Most of the ghost towns in USA are a result of the gold rush. Several communities showed up around profitable mines and abandoned it when the profit was no more. Most of these had become a tourist destination. Though not all of them has a haunted story, they all have that creepy feeling. Although if you really want to visit one with some haunting reputation North Brother Island, in N.Y. and Elkmont in Tennessee said to have that.
1. Kennecott, Alaska:
Brave miners to this remote Alaskan place in the early 1900s. There was $200 million worth of the metal resting there. The established the Utah Copper Company in 1903 and in few years the place became a “self-contained company town”. One of the five mines contained the world’s richest copper concentration named Bonanza. But the coper supply started to run low and by 1938 the mines shuttered. Kennecott has become a National Historic Landmark within the Wrangell-St. Elias National Park.
2. Bodie & Calico, California:
California has a few ghost towns, Bodie, Calico, Bombay Beach at the Salton Sea are some of the most famous creepy abandoned towns in California. Bodie is the largest unreconstructed ghost towns in America. The thousands building along with hundreds of restaurants have been perfectly preserved. After William S. Bodey discovered gold in the town, Bodie boomed from 20 to 10,000 miners between 1859 to 1880.
But as the gold ended, the town was getting abandoned by the miners. Today, it’s a National Historic Site protected by the California parks system and in a state of “arrested decay.” Calico also has a similar story of gold mining. You can see the Maggie Mine, take a ride on Calico Odessa Railroad and participate in one of the spooky ghost tours.
3. Virginia City & Garnet, Montana:
Montana has several ghost towns you can visit including Virginia City, Bannack, Nevada City and Garnet. Virginia City was the home of the famous frontierswoman Calamity Jane. Established in 1863, this gold-mining town was known for its rough-and-tumble ways. The town didn’t have law enforcement or a justice system. The town now has become a tourists destination rocking live music and cabaret shows. Before half of Garnet was burned by a massive fire, it was inhabited from the 1860s through about 1912. Garnet has remained as the same way it was left.
4. Cahawba, Alabama:
From 1820 to 1825, Cahawba served as Alabama’s state capital. But flood drove people out of the town. It became a hub of cotton distribution and during the Civil War, there was also a prison called Castle Morgan. There were thousands of Union soldiers were kept between 1863 and 1865. Then another massive flood broke out driving most of the residents out of town.
5. Centralia, Pennsylvania:
Centralia isn’t totally abandoned, in 2017, the town had some 10 residents living there. In 1980, the borough had around a thousand residents. The coal-mining town has been on fire since 1962. An abandoned coal mine caught fire in 1962 and it has been burning up underground since. The coal fueling the fire is said to last for another 250 years.
6. St. Elmo & Ashcroft Colorado:
Formerly known as Forest City, St. Elmo was a bustling mining center with a population of 2,000 at its peak. But soon the people started to abandon the town and by 1930 only seven people lived there including the family who ran the general store and the hotel. The person who ran the hotel is rumored to haunt this town. St. Elmo is now privately owned and maintained and has earned a paranormal reputation. Ashcroft became known in the ’80s because two men found silver and created Miner’s Protective Association. Within five years, the town had more than 3000 residents 20 saloons. But by the end of 1885, only 100 residents remained.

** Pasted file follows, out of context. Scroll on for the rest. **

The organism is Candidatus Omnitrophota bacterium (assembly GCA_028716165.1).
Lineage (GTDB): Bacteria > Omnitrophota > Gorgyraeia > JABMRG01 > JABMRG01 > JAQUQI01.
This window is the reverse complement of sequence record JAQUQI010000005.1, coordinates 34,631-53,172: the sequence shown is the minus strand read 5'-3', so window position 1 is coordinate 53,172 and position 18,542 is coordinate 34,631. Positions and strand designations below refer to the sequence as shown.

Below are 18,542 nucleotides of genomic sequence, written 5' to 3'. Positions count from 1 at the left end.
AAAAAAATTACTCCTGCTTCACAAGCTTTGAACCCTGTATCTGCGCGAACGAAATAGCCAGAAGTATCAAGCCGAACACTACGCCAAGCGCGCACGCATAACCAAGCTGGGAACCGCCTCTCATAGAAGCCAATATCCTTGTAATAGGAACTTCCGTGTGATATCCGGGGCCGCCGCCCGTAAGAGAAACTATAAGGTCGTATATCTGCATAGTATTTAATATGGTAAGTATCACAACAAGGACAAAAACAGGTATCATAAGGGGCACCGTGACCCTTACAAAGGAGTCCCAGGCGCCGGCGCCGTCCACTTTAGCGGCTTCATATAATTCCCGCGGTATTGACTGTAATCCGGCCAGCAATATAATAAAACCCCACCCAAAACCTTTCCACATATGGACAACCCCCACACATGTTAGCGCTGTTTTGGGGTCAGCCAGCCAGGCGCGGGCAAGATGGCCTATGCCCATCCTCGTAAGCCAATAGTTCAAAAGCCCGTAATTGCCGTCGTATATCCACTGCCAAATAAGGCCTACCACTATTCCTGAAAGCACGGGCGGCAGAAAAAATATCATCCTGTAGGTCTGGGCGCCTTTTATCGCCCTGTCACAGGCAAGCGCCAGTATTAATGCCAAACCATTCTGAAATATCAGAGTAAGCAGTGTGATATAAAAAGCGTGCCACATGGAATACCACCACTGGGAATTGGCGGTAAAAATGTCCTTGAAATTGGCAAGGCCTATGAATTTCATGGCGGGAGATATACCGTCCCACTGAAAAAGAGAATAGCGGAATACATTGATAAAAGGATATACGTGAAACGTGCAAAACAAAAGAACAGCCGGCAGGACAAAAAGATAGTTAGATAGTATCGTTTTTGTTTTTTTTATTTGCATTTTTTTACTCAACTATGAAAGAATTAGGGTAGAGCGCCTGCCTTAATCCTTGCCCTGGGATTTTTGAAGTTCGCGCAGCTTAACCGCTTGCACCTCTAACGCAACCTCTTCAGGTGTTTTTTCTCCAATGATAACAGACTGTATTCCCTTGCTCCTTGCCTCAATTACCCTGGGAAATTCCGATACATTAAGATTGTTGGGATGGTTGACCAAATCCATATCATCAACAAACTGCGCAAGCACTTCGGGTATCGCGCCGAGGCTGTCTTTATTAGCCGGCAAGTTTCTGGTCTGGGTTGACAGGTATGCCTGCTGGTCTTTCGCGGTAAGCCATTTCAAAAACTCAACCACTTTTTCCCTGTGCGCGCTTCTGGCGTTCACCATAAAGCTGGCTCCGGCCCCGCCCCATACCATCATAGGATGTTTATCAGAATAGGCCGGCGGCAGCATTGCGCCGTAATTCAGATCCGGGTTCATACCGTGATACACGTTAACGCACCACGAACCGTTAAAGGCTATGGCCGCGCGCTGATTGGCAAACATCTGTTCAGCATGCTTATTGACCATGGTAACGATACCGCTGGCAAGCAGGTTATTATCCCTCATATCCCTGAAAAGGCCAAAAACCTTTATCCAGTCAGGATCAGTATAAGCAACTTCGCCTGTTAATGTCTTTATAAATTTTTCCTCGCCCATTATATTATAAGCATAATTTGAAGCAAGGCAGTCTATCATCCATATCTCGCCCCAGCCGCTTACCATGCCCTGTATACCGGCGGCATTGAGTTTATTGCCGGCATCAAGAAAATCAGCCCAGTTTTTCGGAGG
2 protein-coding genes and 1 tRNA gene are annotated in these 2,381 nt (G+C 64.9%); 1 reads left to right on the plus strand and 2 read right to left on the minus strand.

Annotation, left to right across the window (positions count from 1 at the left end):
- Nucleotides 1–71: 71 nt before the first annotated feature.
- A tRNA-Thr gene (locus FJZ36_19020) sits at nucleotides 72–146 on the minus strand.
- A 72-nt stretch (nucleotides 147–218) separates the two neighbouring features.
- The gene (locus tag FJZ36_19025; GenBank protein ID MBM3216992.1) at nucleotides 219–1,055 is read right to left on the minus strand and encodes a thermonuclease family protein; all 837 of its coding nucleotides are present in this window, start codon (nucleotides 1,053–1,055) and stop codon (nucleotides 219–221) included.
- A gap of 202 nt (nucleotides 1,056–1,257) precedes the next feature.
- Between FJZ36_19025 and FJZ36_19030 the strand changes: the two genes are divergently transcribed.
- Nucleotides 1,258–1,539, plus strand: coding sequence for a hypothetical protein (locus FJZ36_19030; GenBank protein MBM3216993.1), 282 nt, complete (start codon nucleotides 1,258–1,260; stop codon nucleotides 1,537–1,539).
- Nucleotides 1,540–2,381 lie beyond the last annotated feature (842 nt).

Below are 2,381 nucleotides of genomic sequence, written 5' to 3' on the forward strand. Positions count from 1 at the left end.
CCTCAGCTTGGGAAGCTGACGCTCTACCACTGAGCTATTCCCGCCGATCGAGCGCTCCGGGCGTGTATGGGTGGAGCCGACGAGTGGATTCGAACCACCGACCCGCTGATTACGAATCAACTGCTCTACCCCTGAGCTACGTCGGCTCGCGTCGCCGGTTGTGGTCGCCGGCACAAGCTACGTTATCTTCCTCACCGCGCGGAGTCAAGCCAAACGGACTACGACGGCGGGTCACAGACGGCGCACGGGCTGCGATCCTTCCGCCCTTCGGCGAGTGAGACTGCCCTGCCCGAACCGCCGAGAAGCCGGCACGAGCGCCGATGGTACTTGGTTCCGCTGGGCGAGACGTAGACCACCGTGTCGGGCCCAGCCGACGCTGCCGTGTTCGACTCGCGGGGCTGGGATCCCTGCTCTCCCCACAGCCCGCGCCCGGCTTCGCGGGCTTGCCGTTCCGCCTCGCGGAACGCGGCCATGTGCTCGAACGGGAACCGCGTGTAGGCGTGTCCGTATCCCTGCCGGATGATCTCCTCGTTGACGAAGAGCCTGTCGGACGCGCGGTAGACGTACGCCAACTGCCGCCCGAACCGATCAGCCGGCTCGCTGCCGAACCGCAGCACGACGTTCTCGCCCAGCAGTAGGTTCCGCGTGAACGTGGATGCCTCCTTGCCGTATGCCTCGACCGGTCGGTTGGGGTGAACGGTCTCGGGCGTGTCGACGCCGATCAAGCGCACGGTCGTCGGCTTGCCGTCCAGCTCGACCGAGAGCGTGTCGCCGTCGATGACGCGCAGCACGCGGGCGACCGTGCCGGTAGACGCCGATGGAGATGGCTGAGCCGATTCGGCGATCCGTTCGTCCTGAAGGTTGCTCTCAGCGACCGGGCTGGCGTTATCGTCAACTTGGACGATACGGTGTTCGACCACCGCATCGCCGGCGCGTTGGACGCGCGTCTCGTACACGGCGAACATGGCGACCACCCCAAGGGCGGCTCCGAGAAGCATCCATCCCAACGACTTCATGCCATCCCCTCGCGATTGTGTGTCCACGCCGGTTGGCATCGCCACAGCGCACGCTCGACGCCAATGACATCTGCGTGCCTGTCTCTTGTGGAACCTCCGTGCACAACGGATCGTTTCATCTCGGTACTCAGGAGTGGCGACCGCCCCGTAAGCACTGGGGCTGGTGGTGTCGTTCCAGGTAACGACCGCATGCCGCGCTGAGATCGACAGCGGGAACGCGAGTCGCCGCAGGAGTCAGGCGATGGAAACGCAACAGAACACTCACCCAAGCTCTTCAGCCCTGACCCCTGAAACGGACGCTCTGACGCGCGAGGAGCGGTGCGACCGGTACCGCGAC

7. Rhyolite, Nevada:
Founded in 1904, Rhyolite, a gold rush town was abandoned by 1916. It was the third-largest city in Nevada once. Rhyolite had hotels, a hospital, an opera house and symphony, and even its own stock exchange and a red-light district too. Known for its many bottle houses, sitting on the edge of Death Valley, Rhyolite has become a place for tourists.
8. Glenrio, Texas/New Mexico:
If you live in Texas and have a thing for creepy and abandoned places, you can explore Glenrio or Orla or Terlingua. Glenrio was a tiny town on the border of Texas and New Mexico. When Route 66 was packed with travellers, Glenrio used to offer them gas stations, diners, bars, western-themed motels, and even a dance hall. Since the route closed, the town also faded away. It’s now listed among the National Register of Historic Places.
9. Goldfield, Arizona:
Goldfield was crowding with miners in the late 1800s but was dried up by 1898. The town remained inhabited in 1921 but became a ghost town again in 1926. Then it became a tourist attraction with zip line, a reptile exhibit, and horseback rides.
10. South Pass City, Wyoming:
A well-preserved mining town, South Pass City was founded in 1867 because of large Carissa gold deposit near the Sweetwater River. It had about 2000 residents at its peak time. By the mid-1870s, only 100 people remained. And in 1949, the last of the pioneer families also moved away. The South Pass City has become a Historic Site featuring more than 30 preserved historic structures dating from the city’s heyday.